The only possible nitpick I could mention is that the brotherly angst between the main character brothers and the transformation of their relationship as a result of playing the game may be just slightly overplayed. The way that the brothers tease and torture each other rings so true however that one might suspect that director Jon Favreau has some serious sibling rivalry issues of his own. Favreau, who successfully transitioned into a director of family comedy with Elf (2003),here expands his range and makes an excellent case for himself as a go-to director for family holiday blockbusters.
The casting is excellent, with unfamiliar faces in most of the roles except for Tim Robbins who is even believable as the divorced dad. Jonah Bobo excels as the six year old younger brother Danny, Josh Hutcherson is similarly good as the older brother Walter, a big ten year old. Kristen Stewart plays the self-absorbed teenage sister Lisa role to the hilt, at least when she's not cryogenically frozen by the game. Dax Shepard is superb as the stranded astronaut who winds up being more than he initially seems to be, and I'm not referring to his occasional resemblance to actor/director Zach Braff.
Although the dangers encountered are extreme, and although the laws of physics are gleefully suspended by Zathura, the pleasures are many and the ride is fun, and Favreau doesn't insult your intelligence. This is the kind of experience that you hope to have every time the lights of the theater dim, but so few movies really deliver; Zathura is first class entertaiment.
Wednesday, November 09, 2005
While pretty much unknown on this side of the Atlantic, K.T. Tunstall in 2005 has shifted somewhere north of a half million copies of her debut album Eye to the Telescopewith her record company expecting sales to hit the million mark soon, and that's just within the U.K. Having only just encountered her story a few weeks ago with the news of her being booked to play Hogmanay with Texas on New Year's Eve in Edinburgh Scotland, it seemed like an excellent and soon to be rare opportunity to see a singer with this kind of drawing power play in one of the most intimate venues in New York.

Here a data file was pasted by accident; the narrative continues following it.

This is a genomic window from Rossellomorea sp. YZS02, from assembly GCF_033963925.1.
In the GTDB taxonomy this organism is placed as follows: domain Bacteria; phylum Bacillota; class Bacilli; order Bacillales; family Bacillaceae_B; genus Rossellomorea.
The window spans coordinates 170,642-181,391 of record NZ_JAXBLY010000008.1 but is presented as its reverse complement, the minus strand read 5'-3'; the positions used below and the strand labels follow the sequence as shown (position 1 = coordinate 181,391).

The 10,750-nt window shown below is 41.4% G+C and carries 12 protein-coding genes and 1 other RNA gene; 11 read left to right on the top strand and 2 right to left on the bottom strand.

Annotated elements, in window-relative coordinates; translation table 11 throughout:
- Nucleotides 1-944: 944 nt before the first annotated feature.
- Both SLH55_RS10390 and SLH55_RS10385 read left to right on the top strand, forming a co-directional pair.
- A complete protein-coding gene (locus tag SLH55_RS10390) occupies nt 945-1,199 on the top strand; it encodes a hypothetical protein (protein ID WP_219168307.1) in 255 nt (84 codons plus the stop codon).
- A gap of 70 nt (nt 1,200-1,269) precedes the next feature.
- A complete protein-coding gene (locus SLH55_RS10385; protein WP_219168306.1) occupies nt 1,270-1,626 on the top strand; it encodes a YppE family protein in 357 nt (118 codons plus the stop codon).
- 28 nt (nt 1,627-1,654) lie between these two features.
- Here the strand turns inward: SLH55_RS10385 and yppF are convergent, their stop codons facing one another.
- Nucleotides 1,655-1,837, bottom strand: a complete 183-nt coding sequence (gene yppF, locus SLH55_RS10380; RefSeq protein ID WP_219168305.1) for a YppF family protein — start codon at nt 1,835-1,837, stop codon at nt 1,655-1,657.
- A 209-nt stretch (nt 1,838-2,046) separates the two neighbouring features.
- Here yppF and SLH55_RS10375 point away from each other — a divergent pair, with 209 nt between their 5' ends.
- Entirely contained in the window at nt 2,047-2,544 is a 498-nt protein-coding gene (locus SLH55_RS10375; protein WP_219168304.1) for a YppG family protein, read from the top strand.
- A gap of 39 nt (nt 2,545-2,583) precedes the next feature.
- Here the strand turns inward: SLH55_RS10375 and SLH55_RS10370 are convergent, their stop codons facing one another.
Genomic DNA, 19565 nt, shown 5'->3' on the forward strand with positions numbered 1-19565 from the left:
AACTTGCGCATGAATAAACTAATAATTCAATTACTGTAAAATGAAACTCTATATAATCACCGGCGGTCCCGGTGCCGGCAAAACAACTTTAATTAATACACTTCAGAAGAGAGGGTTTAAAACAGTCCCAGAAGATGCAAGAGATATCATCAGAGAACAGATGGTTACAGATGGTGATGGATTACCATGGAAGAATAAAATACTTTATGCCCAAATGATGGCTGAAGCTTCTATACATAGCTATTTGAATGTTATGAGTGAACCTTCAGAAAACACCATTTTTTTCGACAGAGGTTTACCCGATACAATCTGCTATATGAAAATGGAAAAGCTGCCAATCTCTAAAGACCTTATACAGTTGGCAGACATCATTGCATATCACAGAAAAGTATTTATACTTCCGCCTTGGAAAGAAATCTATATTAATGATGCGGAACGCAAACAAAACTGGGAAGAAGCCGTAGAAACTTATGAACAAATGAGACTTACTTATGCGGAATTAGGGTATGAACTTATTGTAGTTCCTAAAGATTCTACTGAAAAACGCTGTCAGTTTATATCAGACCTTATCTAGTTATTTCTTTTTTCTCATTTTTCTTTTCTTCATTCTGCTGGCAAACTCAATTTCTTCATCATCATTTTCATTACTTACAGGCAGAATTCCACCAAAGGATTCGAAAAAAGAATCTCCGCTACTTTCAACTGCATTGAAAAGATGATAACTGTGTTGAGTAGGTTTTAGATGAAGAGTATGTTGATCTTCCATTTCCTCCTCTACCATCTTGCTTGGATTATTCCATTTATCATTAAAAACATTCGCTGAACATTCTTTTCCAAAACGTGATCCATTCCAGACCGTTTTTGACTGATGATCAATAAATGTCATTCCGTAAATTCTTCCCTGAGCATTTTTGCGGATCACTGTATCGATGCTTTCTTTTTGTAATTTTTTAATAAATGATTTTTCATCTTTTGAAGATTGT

The Living Room is an unlikely place for an industry showcase, between its small size and hour long set blocks, but Virgin Records who will release the album in America early next year, booked the majority of the seats for this show. The crowd scene in the bar before the room opened was highly unusual for this venue but the prevalence of British accents made it all the more interesting.
From the live photos on her website, it would seem that when she plays live in Britain it's a major concert event with full band, lights and sound equipment. Performing solo acoustic, she uses a digital sequencer to multitrack her guitar, vocals, and rhythmic tapping on certain songs, and she refers to the unit as "the little bastard" which she demonstrated on her first song, "Miniature Disasters." She then introduced her next song "Other Side of the World" explaining that the song is about "how long distance relationships are shit."